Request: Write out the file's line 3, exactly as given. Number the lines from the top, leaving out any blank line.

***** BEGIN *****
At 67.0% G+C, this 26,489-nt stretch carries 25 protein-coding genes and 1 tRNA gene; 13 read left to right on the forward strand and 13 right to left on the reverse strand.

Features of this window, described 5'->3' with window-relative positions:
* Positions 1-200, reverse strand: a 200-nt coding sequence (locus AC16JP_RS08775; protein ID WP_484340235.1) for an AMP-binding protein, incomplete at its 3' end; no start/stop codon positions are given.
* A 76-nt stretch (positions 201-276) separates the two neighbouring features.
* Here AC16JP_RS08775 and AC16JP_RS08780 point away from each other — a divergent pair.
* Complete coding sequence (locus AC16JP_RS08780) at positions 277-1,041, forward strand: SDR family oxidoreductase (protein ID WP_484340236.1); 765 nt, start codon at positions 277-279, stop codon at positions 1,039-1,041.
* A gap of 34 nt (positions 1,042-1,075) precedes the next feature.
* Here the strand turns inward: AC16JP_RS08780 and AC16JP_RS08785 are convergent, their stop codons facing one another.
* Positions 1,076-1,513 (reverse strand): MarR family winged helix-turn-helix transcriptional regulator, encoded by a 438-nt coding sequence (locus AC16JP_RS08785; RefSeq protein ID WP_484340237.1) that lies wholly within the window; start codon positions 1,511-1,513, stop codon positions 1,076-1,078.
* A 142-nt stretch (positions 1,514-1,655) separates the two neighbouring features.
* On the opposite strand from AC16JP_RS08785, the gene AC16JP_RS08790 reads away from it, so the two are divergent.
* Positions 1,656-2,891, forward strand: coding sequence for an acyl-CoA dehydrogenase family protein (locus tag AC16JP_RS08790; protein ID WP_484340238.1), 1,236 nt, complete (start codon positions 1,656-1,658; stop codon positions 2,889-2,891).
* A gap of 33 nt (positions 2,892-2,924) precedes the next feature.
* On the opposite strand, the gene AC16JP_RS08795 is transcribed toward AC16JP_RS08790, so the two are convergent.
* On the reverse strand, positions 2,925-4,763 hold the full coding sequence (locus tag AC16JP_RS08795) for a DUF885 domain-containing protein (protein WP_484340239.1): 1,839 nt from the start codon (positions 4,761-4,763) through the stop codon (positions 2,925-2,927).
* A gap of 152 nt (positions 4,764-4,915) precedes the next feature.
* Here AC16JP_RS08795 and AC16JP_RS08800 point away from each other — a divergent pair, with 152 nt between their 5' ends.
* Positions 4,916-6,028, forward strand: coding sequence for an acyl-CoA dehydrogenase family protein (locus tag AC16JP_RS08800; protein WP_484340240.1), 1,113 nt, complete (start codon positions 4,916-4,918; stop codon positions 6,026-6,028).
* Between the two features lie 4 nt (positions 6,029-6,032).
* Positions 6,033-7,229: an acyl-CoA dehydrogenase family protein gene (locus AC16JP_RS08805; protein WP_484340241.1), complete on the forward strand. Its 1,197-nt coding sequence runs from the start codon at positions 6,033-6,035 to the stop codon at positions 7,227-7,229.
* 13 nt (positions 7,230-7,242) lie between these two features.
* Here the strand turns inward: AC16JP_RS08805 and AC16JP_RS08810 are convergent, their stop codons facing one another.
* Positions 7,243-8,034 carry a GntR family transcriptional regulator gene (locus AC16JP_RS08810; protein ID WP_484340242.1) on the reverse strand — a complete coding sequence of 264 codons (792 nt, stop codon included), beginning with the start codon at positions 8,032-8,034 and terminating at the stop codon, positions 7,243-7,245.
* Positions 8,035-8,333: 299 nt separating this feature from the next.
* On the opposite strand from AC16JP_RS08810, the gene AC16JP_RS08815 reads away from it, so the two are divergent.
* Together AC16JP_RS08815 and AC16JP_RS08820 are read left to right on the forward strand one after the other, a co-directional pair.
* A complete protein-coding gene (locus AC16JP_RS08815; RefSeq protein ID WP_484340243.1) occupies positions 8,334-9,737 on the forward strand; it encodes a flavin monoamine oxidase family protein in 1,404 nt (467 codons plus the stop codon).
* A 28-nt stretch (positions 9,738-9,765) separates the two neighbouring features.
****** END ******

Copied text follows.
* Positions 1-200, reverse strand: a 200-nt coding sequence (locus AC16JP_RS08775; protein ID WP_484340235.1) for an AMP-binding protein, incomplete at its 3' end; no start/stop codon positions are given.